How to determine the value of goodwill

July 27, 2014

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Goodwill is the value of a business above the fair market value of its tangible assets. It is an “intangible” value meaning that it cannot be directly measured. We can measure the total value of a business in a number of ways. Main street business brokers typically use a multiple of earnings approach with relies on market data to put a value on the business. In other words we are able to value a business based on what similar businesses have sold for.

We can also estimate the value of the fixed or tangible assets of the business. Assets such furniture, fixtures and equipment can be appraised at fair market value. Once we have these two values we can determine the proportion of business value which can be assigned to goodwill utilizing the following formula.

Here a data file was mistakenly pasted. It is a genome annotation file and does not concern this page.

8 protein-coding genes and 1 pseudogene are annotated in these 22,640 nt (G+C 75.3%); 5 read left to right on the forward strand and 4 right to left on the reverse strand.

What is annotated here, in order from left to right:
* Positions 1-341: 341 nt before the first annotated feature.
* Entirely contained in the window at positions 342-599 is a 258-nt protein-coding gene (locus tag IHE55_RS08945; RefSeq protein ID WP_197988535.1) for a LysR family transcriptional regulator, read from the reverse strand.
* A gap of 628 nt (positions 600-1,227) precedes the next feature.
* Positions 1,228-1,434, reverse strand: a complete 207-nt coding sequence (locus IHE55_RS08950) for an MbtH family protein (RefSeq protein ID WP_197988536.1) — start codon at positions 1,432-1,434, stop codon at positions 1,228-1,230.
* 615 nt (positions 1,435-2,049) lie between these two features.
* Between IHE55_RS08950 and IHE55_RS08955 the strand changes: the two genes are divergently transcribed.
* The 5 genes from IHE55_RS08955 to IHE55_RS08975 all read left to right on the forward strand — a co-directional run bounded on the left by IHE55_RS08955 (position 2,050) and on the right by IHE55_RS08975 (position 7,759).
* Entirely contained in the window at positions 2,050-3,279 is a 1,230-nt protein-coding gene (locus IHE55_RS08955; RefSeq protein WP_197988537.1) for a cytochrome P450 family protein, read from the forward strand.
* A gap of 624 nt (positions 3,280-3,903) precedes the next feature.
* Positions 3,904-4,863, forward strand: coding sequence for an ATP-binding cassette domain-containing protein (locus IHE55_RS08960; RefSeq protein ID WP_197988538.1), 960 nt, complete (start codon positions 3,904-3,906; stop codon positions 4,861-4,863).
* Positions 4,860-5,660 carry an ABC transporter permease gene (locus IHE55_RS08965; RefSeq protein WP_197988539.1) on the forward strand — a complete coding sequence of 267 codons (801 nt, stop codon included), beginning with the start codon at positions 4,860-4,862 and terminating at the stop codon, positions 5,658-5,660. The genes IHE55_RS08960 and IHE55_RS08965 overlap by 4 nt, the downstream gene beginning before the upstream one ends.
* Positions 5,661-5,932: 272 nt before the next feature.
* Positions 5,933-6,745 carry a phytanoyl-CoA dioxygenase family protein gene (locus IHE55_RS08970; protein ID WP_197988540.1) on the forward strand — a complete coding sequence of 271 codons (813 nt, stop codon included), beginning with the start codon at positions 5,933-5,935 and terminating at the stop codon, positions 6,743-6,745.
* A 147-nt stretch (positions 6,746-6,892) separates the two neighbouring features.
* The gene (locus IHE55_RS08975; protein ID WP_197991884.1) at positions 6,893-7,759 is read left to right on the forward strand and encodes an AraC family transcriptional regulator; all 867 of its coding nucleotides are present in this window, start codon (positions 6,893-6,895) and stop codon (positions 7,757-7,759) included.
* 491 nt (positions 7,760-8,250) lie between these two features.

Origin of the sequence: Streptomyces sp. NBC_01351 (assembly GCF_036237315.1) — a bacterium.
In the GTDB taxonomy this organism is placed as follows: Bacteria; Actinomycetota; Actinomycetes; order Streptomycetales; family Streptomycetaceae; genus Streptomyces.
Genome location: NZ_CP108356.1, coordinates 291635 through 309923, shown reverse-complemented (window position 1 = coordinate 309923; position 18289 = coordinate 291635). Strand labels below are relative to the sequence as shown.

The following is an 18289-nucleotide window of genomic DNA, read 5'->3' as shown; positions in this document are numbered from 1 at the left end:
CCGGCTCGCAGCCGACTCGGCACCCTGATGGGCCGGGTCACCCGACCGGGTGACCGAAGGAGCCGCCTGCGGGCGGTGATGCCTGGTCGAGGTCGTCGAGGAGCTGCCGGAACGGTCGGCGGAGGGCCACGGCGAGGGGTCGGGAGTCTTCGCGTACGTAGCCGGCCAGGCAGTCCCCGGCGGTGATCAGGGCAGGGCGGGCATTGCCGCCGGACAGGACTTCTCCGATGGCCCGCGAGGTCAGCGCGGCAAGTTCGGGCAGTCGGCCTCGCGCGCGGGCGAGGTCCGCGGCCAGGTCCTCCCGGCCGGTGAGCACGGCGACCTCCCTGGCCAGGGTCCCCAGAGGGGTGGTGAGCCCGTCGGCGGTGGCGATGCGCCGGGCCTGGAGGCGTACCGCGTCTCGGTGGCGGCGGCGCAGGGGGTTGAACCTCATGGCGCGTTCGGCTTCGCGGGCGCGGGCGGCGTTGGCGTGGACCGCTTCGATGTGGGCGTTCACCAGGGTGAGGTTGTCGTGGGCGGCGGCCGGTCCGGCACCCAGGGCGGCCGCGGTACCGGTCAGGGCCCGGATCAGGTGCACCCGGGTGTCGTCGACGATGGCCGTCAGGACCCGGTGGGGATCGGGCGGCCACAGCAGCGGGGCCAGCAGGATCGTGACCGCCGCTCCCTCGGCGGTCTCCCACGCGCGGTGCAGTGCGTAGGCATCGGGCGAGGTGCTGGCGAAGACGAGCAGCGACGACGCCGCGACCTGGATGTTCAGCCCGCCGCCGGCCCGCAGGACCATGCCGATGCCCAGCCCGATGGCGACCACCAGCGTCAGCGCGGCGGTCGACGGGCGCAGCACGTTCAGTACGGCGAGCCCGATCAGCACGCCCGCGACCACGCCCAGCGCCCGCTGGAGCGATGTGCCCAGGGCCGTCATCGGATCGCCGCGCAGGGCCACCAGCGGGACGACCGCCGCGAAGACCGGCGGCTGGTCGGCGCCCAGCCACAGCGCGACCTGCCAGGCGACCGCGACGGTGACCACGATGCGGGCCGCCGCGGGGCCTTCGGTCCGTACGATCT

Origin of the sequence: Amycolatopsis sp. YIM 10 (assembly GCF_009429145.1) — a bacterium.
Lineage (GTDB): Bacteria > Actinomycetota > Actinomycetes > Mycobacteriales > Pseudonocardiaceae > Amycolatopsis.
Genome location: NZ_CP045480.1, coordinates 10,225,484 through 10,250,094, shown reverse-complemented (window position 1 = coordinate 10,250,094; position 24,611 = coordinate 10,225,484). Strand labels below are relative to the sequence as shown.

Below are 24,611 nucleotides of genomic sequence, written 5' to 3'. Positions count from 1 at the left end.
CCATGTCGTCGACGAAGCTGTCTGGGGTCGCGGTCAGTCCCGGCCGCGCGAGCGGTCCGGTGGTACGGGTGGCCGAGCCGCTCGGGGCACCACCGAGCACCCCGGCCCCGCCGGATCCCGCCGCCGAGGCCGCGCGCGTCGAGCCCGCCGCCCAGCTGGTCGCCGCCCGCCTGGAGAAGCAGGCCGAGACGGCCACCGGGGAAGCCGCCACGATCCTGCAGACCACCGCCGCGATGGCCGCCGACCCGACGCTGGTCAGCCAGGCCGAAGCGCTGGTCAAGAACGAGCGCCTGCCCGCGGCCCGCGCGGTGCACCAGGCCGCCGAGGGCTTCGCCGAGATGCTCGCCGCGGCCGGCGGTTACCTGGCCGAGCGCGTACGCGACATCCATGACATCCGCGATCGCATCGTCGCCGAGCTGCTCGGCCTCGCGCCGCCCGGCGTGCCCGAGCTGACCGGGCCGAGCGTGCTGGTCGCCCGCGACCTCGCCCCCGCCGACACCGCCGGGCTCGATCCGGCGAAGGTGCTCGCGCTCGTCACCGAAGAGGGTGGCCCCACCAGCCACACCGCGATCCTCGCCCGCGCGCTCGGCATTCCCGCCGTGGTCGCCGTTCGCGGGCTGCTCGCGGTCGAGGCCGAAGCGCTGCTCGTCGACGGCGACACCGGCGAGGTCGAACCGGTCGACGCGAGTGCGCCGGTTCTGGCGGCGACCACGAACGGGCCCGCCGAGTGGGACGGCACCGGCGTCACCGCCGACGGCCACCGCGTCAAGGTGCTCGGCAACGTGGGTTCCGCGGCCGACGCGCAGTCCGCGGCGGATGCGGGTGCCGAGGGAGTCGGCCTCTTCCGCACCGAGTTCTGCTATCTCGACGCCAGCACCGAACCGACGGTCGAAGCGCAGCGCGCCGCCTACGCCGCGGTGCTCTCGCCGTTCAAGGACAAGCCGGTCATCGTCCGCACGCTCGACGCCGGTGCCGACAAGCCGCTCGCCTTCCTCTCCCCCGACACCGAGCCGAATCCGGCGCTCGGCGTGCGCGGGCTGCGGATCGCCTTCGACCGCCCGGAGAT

Goodwill = Total value of business – fair market value of its tangible assets.

In the event that the fair market value of the business’s tangible assets is greater than the total value of the business there is no goodwill. In this event the business will typically be sold off for the value of its assets and no more.

In summation goodwill can be thought of as the result of the synergy between various different components of the business that create a surplus value. It is the value of a business’s customer base, reputation, branding, employee relations and any proprietary technology or patents.

Anthony John Rigney
Owner and Founder
Quorum Business Advisors, LLC